Violence for ‘tyrants’ urged in Gov. Whitmer kidnap trial
Two defendant's social media posts included references to hanging public officials and attacking authorities.
Jurors on Tuesday saw chilling social media posts by two people charged in a plot to kidnap Michigan’s governor, including references to hanging public officials and attacking authorities, even if it might end in death.
“The government has stolen enough from me,” Brandon Caserta said on Facebook in late March 2020, a few weeks after COVID-19 hit the state and around the same time that Gov. Gretchen Whitmer began a series of economic restrictions to fight the spread.
“They’ve claimed ownership over my body and my property,” he said. “Now they take away my place to live and source of income because of this?”
In the months that followed, Caserta and others trained to snatch Whitmer from her vacation home, according to evidence, before the FBI arrested the antigovernment extremists in October 2020.
Digital maps of the Elk Rapids area were saved on the phone of Adam Fox, 38, an alleged leader of the scheme, agent Chelsea Williams told jurors Tuesday.
Federal prosecutors are poised to finish their case Wednesday, which will be the 13th day of trial in Grand Rapids, Michigan. They’re trying to show in the final stretch that four men charged with conspiring to kidnap Whitmer were firmly committed to a plan without influence by informants or undercover FBI agents.
Barry Croft Jr., a 46-year-old trucker from Bear, Delaware, regularly vented on Facebook about government and public officials in 2020 when governors were issuing stay-home orders, requiring masks and making other rules during the early leg of the pandemic.
“Which governor is going to end up dragged off and hung for treason first?” Croft wrote on Memorial Day 2020. ”It’s really a spin-the-bottle match at this point and I’m sure a few mayors are in the running!!! God bless the constitutional republic!!!”
A few days later, Croft posted about seizing state Capitols and “putting these tyrants’ addresses out here for rioters.”
The FBI said that message was “liked” on Facebook by Fox. Daniel Harris, 24, and Caserta, 33, are also charged with kidnapping conspiracy.
Defense lawyers deny there was an actual plan to snatch Whitmer, claiming the men were induced by agents and informants and exchanged wild talk while smoking marijuana.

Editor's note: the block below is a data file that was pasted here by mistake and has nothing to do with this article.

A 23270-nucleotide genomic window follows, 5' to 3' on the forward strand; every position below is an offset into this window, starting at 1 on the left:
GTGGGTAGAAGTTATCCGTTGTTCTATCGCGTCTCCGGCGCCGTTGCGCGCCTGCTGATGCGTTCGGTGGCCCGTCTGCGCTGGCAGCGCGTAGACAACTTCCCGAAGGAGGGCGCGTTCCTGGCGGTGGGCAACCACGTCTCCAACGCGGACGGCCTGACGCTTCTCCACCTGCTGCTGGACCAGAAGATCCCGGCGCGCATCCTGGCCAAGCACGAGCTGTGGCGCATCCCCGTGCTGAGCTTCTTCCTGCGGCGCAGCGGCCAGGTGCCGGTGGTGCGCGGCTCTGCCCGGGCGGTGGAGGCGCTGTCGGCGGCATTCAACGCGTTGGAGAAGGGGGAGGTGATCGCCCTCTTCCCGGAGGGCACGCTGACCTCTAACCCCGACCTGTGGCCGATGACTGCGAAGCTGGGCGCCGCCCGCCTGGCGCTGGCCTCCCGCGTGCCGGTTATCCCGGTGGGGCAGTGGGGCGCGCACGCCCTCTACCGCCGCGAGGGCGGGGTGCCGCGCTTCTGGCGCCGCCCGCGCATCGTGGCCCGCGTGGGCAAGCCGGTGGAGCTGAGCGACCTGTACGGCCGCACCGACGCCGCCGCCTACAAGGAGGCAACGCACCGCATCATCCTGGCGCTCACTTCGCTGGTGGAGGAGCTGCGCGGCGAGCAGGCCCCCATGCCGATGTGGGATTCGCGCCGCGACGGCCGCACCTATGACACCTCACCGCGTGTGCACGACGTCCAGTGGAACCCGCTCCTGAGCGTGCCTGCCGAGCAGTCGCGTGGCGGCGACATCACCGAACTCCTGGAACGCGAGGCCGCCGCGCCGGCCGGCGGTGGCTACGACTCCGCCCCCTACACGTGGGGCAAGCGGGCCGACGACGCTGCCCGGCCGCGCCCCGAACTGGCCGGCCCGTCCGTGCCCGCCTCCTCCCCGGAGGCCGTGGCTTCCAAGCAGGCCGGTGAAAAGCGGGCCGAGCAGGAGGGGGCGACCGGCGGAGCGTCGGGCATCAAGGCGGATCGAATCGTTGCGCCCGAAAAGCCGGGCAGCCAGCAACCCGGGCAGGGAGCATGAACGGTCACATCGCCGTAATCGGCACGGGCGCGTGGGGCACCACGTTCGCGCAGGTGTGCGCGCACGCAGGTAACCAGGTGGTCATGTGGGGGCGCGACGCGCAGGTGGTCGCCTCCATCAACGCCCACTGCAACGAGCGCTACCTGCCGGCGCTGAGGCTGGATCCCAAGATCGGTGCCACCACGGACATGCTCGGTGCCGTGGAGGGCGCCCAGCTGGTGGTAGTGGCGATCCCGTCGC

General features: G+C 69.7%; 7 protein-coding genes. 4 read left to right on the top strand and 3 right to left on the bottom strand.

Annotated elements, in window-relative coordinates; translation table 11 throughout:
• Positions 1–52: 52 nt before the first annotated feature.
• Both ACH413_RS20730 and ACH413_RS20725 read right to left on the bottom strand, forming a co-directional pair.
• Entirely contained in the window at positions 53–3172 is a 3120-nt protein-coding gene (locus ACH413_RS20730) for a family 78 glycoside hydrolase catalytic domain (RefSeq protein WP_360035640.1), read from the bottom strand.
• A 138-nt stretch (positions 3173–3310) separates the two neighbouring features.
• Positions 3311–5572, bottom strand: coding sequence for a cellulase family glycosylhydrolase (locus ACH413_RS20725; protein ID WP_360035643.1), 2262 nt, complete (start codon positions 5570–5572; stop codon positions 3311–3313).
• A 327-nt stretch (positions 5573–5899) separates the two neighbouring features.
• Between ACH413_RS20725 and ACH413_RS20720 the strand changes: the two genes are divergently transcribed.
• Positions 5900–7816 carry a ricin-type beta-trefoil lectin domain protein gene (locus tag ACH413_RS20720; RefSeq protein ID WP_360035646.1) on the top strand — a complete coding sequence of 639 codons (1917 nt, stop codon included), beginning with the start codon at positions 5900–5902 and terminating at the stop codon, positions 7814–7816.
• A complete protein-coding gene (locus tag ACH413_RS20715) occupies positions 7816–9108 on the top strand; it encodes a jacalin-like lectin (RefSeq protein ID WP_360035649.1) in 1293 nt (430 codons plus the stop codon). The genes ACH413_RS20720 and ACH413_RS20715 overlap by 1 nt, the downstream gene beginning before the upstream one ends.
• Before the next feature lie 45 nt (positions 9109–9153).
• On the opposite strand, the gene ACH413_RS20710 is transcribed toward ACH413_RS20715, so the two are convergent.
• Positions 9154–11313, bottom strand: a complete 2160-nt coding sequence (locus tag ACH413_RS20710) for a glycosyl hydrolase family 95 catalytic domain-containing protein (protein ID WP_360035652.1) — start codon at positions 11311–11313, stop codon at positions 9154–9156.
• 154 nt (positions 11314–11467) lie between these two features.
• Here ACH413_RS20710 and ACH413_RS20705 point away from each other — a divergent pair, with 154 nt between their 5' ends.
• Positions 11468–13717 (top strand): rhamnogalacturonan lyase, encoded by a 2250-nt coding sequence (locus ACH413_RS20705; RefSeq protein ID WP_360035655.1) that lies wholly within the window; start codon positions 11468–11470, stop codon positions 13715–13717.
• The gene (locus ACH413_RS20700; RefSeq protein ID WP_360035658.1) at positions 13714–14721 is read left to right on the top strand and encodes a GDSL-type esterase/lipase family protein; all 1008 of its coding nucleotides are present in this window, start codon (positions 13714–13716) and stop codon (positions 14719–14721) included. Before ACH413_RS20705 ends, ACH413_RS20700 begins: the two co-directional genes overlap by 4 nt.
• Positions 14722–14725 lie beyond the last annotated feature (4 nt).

Facebook posts written by Caserta and entered into evidence were dark. He called the governor a “psychopath” and said the purpose of the Second Amendment is the “ability to kill agents of the government when they become tyrannical.”
“I may kill dozens of agents but eventually die in the process,” Caserta wrote separately in May 2020. “I will not be chipped and I will not be vaccinated even if that means losing everything I have.”
Three months later, Caserta said he would shoot “tyrants” after beating them with his hands and feet, letting them “beg til they couldn’t beg any more because their mouth is so full of blood.”
“There is no remorse for immoral cowards,” Caserta said. “Empathy is only reserved for the good.”
Defense attorney Michael Hills noted, however, that none of the messages referred to kidnapping Whitmer.
Attorney Joshua Blanchard has accused the FBI of targeting Croft because agents didn’t like his strident views. He referred to a meme posted by Croft of ammunition with the message, “Oh, look, 30 votes that count.”
“A little tongue in cheek? A little bit funny?” Blanchard asked FBI agent Thomas Szymanski.
“I didn’t laugh when I saw this meme,” the agent replied.
Whitmer, a Democrat, rarely talks publicly about the kidnapping plot, though she referred to “surprises” during her term that seem like “something out of fiction” when she filed for reelection on March 17.
She has blamed former President Donald Trump for fomenting anger over coronavirus restrictions and refusing to condemn right-wing extremists like those charged in the case. Whitmer has said Trump was complicit in the Jan. 6 Capitol riot.